Late-1950s: Archaeological Investigations
The Minnesota Historical Society, long involved in collecting Fort Snelling materials and operating the round tower museum, received a state centennial grant of $25,000 to conduct preliminary archaeological investigations. The extent of the original foundations uncovered in late 1957 demonstrated the feasibility of restoring the old fort. In 1960, the site was declared the state's first national historic landmark. The following year the Legislature created the 2,500-acre Fort Snelling State Park, and Minnesota acquired the 320-acre core of the remaining historic area from the Veterans Administration. A 10-year program was approved by the Legislature in 1965 to restore and reconstruct the original fort.
1965: Researchers Track Down History of Site/Archaeology Continues/Restoration Begins
The Society now assumed responsibility for carrying out the entire restoration. Society researchers examined nearly a century of military records stored at the National Archives in Washington, D.C., as well as other prominent library collections, to gather information about the original fort. Despite the extensive search, many questions remained unanswered. Except for an early diagram of the planned fort, which differed significantly from the completed structure, the earliest scale drawings of the buildings dated from 1835. No known sketches or paintings of the fort could be dated prior to 1830, while the earliest photographs were taken in the 1850s. Nevertheless a formidable collection of evidence was amassed from post correspondence and reports, including Colonel Snelling's description of the finished buildings and maintenance records. Equally painstaking was the search for evidence remaining on the site. Archaeologists examined the round tower in 1965, and the following year they began excavating the outer wall and other structures that had been razed. By 1970 an average of 20,000 artifacts had been recovered and catalogued each year. Concurrent reconstruction drawings were based upon both physical and documentary evidence. Buried foundation walls and debris patterns provided over-all dimensions; locations of windows, doorways and fireplaces; and clues to building methods and materials used.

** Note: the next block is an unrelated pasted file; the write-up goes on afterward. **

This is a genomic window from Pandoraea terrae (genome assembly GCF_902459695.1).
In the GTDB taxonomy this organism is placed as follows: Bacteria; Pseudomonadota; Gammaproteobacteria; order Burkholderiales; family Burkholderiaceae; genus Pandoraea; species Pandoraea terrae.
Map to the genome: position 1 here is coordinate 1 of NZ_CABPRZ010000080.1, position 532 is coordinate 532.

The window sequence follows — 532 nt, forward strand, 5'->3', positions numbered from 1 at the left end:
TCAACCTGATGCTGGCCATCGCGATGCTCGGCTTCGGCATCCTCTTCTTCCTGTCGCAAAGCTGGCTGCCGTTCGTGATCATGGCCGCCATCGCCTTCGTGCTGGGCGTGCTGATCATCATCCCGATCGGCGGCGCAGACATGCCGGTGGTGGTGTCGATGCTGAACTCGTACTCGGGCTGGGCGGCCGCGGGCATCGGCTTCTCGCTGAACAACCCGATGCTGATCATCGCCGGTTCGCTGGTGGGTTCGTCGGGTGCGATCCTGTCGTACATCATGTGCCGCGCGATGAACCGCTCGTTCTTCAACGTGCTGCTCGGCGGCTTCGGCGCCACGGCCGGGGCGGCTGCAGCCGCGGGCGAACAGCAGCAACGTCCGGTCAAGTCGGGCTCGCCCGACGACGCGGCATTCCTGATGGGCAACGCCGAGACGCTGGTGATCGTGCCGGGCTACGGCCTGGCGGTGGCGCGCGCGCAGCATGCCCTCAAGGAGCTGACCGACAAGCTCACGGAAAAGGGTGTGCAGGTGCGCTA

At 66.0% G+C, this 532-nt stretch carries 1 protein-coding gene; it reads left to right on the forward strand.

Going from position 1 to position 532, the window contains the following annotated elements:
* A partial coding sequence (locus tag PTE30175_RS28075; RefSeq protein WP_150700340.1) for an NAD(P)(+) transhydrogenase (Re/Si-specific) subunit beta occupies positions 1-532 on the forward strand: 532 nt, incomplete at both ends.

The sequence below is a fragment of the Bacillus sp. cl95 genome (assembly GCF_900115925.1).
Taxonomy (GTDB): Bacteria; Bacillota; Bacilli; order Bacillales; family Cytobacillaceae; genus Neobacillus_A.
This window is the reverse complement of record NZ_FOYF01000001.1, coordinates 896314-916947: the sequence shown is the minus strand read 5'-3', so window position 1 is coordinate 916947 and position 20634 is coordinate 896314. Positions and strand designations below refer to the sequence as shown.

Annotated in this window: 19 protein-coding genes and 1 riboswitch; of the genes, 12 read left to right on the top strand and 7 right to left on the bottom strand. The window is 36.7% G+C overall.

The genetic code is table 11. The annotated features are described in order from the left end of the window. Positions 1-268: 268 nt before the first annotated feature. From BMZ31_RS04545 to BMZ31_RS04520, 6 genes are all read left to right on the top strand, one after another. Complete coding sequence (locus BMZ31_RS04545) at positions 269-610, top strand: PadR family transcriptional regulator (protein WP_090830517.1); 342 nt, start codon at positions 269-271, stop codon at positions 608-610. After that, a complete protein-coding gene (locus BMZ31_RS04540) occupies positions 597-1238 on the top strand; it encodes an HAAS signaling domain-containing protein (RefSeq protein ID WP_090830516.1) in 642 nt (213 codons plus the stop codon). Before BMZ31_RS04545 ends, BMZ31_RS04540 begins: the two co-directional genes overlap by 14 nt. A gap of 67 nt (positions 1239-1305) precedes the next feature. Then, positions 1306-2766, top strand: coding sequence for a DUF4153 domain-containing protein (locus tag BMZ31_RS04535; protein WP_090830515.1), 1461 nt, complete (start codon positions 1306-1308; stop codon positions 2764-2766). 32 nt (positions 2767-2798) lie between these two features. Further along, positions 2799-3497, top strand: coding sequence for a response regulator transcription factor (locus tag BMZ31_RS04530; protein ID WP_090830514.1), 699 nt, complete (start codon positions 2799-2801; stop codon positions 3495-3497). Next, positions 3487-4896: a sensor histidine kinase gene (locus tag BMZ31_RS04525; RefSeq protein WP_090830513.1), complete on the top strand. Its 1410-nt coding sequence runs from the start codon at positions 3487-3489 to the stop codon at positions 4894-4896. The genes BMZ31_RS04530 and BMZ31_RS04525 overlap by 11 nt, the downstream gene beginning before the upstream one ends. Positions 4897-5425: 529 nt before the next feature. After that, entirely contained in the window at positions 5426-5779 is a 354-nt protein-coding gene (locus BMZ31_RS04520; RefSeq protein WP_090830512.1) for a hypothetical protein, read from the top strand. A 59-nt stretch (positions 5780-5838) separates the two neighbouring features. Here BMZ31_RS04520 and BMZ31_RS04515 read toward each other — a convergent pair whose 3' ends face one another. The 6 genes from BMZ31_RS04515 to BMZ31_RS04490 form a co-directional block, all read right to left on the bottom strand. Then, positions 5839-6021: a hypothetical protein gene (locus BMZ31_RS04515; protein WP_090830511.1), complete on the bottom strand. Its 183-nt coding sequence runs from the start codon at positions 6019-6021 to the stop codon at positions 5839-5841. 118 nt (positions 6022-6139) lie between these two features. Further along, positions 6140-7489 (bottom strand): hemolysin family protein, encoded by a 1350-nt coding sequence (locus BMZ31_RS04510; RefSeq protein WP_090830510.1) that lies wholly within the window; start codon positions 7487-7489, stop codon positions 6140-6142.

Because the fort survived long enough to appear in altered form in photographs, physical dimensions for the above-grade portion of many buildings could be determined. Where clear-cut answers or reasonable hypotheses did not emerge, models were adopted from contemporary military fortifications or period construction methods used.
"It's amazing to think that during that high-pressure time when the research was being done and the buildings were being constructed simultaneously, that there was a map sitting somewhere that would have answered so many of our questions," marveled Stephen Osman, manager of the historic site.
Finished Fort Opens as a Historic Site
The fort was essentially restored by 1979, but as an example of how bad fortune can make way for a correction, a fire seriously damaged the commandant's house in 1981, giving the Society a chance to use new research on the Snelling family's life to redo the interior in an even more authentic way.
The house reopened in 1983, the same year the Society opened its earth-sheltered visitor center. Today, nearly 100,000 visitors annually enjoy stepping back in time in a place once trod by Colonel Snelling, Josiah Vose, and the hundreds of soldiers, laundresses, fur traders and others for whom the fort was a center of commerce, defense and the determination of a nation to gain a foothold on half a continent.